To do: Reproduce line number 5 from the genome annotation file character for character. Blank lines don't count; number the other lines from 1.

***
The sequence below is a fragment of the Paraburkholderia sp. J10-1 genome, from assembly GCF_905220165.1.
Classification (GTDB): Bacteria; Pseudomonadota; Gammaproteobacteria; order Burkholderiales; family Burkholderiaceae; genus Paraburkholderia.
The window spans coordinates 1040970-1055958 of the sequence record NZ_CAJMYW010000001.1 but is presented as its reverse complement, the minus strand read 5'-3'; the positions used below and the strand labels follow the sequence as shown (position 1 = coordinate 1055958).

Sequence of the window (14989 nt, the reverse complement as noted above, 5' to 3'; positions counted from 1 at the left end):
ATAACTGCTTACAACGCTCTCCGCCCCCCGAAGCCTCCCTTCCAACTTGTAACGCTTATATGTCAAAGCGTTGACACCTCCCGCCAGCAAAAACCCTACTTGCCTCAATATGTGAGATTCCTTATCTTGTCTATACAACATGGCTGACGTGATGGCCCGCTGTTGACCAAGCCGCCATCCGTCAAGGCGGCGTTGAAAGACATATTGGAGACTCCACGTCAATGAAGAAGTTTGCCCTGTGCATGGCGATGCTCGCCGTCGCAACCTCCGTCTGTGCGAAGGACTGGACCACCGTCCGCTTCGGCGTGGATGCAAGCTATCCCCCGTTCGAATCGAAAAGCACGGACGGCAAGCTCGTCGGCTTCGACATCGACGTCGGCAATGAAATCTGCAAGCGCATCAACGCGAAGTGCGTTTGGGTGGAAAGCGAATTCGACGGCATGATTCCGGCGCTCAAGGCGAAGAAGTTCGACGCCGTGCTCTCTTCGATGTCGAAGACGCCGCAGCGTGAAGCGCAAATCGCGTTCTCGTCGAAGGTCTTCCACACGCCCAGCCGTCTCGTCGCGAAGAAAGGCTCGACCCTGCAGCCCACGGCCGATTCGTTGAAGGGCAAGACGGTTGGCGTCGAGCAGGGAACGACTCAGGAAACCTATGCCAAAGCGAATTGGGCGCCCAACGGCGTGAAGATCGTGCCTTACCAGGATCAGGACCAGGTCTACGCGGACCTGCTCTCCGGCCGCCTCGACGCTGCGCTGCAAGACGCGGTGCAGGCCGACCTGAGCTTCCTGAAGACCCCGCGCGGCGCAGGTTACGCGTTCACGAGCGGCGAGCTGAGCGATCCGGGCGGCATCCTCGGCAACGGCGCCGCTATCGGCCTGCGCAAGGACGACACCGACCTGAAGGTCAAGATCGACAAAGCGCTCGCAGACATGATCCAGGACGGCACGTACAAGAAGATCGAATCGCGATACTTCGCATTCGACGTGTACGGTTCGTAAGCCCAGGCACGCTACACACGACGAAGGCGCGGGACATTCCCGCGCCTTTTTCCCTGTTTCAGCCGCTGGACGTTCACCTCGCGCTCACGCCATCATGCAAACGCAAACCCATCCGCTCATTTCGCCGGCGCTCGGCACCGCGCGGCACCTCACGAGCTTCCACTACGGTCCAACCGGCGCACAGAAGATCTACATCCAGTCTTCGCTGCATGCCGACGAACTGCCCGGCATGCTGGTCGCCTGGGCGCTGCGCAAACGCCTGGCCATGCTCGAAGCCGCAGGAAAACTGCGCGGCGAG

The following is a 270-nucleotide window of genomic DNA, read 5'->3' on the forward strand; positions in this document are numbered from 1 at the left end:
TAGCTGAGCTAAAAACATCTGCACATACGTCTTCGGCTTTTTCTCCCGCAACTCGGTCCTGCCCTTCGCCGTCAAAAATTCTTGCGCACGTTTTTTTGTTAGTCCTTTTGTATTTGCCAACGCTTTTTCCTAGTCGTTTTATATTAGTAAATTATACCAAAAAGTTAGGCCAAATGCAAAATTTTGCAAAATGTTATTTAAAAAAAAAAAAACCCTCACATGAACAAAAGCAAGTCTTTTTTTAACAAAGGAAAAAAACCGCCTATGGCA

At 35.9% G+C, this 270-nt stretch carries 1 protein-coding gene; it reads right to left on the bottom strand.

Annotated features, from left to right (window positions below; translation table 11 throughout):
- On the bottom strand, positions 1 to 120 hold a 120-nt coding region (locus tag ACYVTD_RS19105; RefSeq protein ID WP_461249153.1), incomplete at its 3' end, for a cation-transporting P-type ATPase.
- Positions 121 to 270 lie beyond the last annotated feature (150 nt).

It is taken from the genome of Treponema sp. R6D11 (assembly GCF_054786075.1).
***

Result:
ATAACTGCTTACAACGCTCTCCGCCCCCCGAAGCCTCCCTTCCAACTTGTAACGCTTATATGTCAAAGCGTTGACACCTCCCGCCAGCAAAAACCCTACTTGCCTCAATATGTGAGATTCCTTATCTTGTCTATACAACATGGCTGACGTGATGGCCCGCTGTTGACCAAGCCGCCATCCGTCAAGGCGGCGTTGAAAGACATATTGGAGACTCCACGTCAATGAAGAAGTTTGCCCTGTGCATGGCGATGCTCGCCGTCGCAACCTCCGTCTGTGCGAAGGACTGGACCACCGTCCGCTTCGGCGTGGATGCAAGCTATCCCCCGTTCGAATCGAAAAGCACGGACGGCAAGCTCGTCGGCTTCGACATCGACGTCGGCAATGAAATCTGCAAGCGCATCAACGCGAAGTGCGTTTGGGTGGAAAGCGAATTCGACGGCATGATTCCGGCGCTCAAGGCGAAGAAGTTCGACGCCGTGCTCTCTTCGATGTCGAAGACGCCGCAGCGTGAAGCGCAAATCGCGTTCTCGTCGAAGGTCTTCCACACGCCCAGCCGTCTCGTCGCGAAGAAAGGCTCGACCCTGCAGCCCACGGCCGATTCGTTGAAGGGCAAGACGGTTGGCGTCGAGCAGGGAACGACTCAGGAAACCTATGCCAAAGCGAATTGGGCGCCCAACGGCGTGAAGATCGTGCCTTACCAGGATCAGGACCAGGTCTACGCGGACCTGCTCTCCGGCCGCCTCGACGCTGCGCTGCAAGACGCGGTGCAGGCCGACCTGAGCTTCCTGAAGACCCCGCGCGGCGCAGGTTACGCGTTCACGAGCGGCGAGCTGAGCGATCCGGGCGGCATCCTCGGCAACGGCGCCGCTATCGGCCTGCGCAAGGACGACACCGACCTGAAGGTCAAGATCGACAAAGCGCTCGCAGACATGATCCAGGACGGCACGTACAAGAAGATCGAATCGCGATACTTCGCATTCGACGTGTACGGTTCGTAAGCCCAGGCACGCTACACACGACGAAGGCGCGGGACATTCCCGCGCCTTTTTCCCTGTTTCAGCCGCTGGACGTTCACCTCGCGCTCACGCCATCATGCAAACGCAAACCCATCCGCTCATTTCGCCGGCGCTCGGCACCGCGCGGCACCTCACGAGCTTCCACTACGGTCCAACCGGCGCACAGAAGATCTACATCCAGTCTTCGCTGCATGCCGACGAACTGCCCGGCATGCTGGTCGCCTGGGCGCTGCGCAAACGCCTGGCCATGCTCGAAGCCGCAGGAAAACTGCGCGGCGAG